Republican Mayra Flores rejected from all-Democratic Hispanic caucus

U.S. Rep. Mayra Flores, R-Los Indios, was rejected from joining the all-Democratic Congressional Hispanic Caucus. (Michael Gonzalez For The Texas Tribune, Michael Gonzalez For The Texas Tribune)

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WASHINGTON — U.S. Rep. Mayra Flores cried foul Wednesday after getting rejected from the most influential Hispanic group of lawmakers on Capitol Hill.

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Flores, R-Los Indios, tweeted Wednesday that she’d been denied membership in the Congressional Hispanic Caucus, decrying the decision as evidence of “bias towards conservative Latinas that don’t fit their narrative or ideology.”

“As the first Mexican-born American Congresswoman, I thought the Hispanic Caucus would be open in working together,” Flores said in the tweet expressing her disappointment.

The caucus is entirely made up of Democrats — including five from Texas. It was originally founded in 1976 as a bipartisan working group of Hispanic lawmakers in both chambers of Congress. But in the 1990s, differences over the U.S.’s Cuba policy led to a fissure between the group’s Republican and Democratic members. The Republicans led by Rep. Mario Díaz-Balart, R-Florida, left to form the similarly named Congressional Hispanic Conference in 2003.

Since then, the two groups have kept to their own parties. Congressional Hispanic Caucus bylaws now explicitly block Republicans from joining, Sebastian Roa, a caucus spokesperson, said. "Rep. Flores’ Extreme MAGA values and their attacks on Latinos and our nation’s democracy on January 6 do not align with CHC values," he added.

Flores said she’d hoped to join the caucus as a way to work across the aisle and foster bipartisanship, she said in her tweet.

But Flores hasn’t shown signs of being a moderate. She is endorsed by former President Donald Trump, maintains a hard line on reproductive rights and has called for more funding for border security. She has been in office only four months after winning a special election in Texas’ 34th congressional district and has voted closely with her party.

She has also campaigned heavily on disparaging Democrats as ignoring working Americans and neglecting the border. One of her first votes in Congress was against a bipartisan gun safety bill spearheaded by U.S. Sen. John Cornyn, R-Texas, after which she introduced an alternative gun bill filled with Republican talking points about IRS funding and critical race theory in schools.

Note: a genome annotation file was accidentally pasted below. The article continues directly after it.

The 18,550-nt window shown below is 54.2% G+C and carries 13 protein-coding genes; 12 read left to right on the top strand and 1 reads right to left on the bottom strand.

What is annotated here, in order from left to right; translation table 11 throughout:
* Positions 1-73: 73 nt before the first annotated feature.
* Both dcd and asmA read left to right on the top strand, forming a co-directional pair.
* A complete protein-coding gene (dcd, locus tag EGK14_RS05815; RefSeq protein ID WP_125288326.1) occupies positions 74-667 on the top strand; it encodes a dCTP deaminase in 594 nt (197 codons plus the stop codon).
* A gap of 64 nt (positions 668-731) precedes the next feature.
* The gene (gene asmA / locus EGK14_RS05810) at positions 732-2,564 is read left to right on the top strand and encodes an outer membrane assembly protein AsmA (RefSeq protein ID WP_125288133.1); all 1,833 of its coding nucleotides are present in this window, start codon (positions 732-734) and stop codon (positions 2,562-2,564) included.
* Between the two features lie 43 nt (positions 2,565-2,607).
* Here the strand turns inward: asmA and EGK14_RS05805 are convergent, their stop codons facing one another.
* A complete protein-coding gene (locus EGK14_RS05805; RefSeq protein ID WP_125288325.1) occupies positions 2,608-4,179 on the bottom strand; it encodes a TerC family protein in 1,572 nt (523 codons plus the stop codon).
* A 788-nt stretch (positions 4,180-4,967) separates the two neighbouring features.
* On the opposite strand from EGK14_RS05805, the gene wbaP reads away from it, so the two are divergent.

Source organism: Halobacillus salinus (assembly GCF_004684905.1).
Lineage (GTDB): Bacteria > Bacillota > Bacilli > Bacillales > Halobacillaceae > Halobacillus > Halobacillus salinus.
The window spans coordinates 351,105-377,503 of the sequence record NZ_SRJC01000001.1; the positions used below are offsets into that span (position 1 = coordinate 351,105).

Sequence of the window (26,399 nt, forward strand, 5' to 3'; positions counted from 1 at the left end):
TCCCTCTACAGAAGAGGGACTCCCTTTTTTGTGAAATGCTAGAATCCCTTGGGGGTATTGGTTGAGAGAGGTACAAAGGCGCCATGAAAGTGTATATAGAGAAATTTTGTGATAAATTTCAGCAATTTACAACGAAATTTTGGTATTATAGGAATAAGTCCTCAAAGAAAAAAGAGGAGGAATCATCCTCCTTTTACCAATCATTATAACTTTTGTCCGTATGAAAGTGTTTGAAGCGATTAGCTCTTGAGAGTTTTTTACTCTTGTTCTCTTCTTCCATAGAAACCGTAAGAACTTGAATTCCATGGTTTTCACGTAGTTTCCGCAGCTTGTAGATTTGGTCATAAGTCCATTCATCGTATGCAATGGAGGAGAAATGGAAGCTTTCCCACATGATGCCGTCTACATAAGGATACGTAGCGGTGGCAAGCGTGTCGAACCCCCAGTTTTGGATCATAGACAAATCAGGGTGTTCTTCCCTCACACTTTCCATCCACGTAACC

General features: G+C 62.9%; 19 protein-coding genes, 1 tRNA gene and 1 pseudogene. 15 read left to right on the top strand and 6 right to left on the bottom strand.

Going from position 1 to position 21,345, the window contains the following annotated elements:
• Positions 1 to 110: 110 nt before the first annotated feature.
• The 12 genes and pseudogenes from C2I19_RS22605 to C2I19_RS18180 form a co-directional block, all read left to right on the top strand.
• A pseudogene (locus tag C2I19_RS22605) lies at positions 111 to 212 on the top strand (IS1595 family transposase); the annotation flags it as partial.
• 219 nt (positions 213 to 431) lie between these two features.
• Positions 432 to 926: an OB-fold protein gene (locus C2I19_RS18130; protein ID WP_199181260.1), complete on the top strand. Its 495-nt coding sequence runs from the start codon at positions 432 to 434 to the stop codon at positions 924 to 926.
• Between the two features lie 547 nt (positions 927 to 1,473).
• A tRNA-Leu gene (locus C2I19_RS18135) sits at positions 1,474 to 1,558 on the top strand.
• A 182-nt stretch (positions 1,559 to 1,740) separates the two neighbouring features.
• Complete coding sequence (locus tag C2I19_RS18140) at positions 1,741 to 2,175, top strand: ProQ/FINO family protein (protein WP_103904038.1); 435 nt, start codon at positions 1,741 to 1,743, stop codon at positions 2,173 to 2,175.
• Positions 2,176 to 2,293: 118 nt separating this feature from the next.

Daniel Bucheli, a spokesperson for Flores, said the congresswoman is considering joining the Republican Congressional Hispanic Conference but added that “she believes working in a bipartisanship manner, in the representation of ALL constituents, is best.”

The Congressional Hispanic Caucus is four times bigger than its Republican counterpart. Townhall first reported Flores’ rejection from the caucus.

Flores isn’t the first Republican to try to join the Congressional Hispanic Caucus since the 2003 schism. Former Rep. Carlos Curbelo, R-Florida, also made a bid to join in 2017, offering a presentation to members before they voted to reject his membership. Curbelo expressed frustration with the decision, saying at the time that it “sends a powerful and harmful message of discrimination, bigotry, and division. Unbelievably, petty partisan interests have led the CHC to formally endorse the segregation of American Hispanics.”

Curbelo’s rejection wasn’t a unanimous decision, and then-Chair Michelle Grisham Lujan, D-New Mexico, said he gave a “good presentation.” But his voting record on issues such as repealing the Affordable Care Act and Republicans’ 2017 tax package gave several members pause, The Miami Herald reported at the time. CHC bylaws did not explicitly ban Republicans from joining in 2017.

Other affinity groups on Capitol Hill have remained at least nominally bipartisan. Both the Congressional Black Caucus and the Congressional Asian Pacific American Caucus allow Republicans to join, though they are functionally Democratic groups.

Flores is now in a competitive race against U.S. Rep. Vicente Gonzalez, D-McAllen, after redistricting added his home to her district. Gonzalez is a member of the Congressional Hispanic Caucus. His office declined to comment.

U.S. Rep. Tony Gonzales, R-San Antonio, is one of the GOP Hispanic conference’s co-chairs along with Díaz-Balart and Rep. Carlos Gimenez, R-Florida. Gonzales is a strong supporter of greater Latino representation among House Republicans and a Flores ally in her competitive race. Gonzales did not immediately respond to a request for comment on Flores’ rejection.

Two other competitive Texas congressional races could also bring in conservative Republican Latina members after this year’s elections. Monica De La Cruz, a right-wing Republican who is running in the 15th district and is a close friend of Flores, said in a statement that she, Flores and Republican 28th district candidate Cassy Garcia will “start a diverse network of Hispanic leaders who want our community to prosper and achieve the American Dream. The Latinx Caucus does not speak for nuestra gente.”

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